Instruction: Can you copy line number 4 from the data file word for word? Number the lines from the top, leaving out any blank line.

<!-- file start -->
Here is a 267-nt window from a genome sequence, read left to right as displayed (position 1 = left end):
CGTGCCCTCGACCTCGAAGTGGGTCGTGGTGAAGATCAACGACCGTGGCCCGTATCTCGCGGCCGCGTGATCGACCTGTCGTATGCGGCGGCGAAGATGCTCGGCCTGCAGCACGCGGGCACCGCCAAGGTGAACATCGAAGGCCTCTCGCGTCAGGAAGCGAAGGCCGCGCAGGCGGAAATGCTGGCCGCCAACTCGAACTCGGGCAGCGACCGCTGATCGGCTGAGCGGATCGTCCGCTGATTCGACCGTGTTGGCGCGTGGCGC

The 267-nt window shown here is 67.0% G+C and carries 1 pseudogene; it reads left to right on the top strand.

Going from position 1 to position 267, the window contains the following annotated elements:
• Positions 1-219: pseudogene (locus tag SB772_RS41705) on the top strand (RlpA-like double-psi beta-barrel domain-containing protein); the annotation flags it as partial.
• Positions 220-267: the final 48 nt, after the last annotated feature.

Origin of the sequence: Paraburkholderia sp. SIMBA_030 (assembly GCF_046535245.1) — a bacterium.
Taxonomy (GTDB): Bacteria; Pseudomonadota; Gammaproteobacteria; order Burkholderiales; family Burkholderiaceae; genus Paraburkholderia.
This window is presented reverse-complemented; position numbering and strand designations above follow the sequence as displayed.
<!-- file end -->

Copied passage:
Going from position 1 to position 267, the window contains the following annotated elements: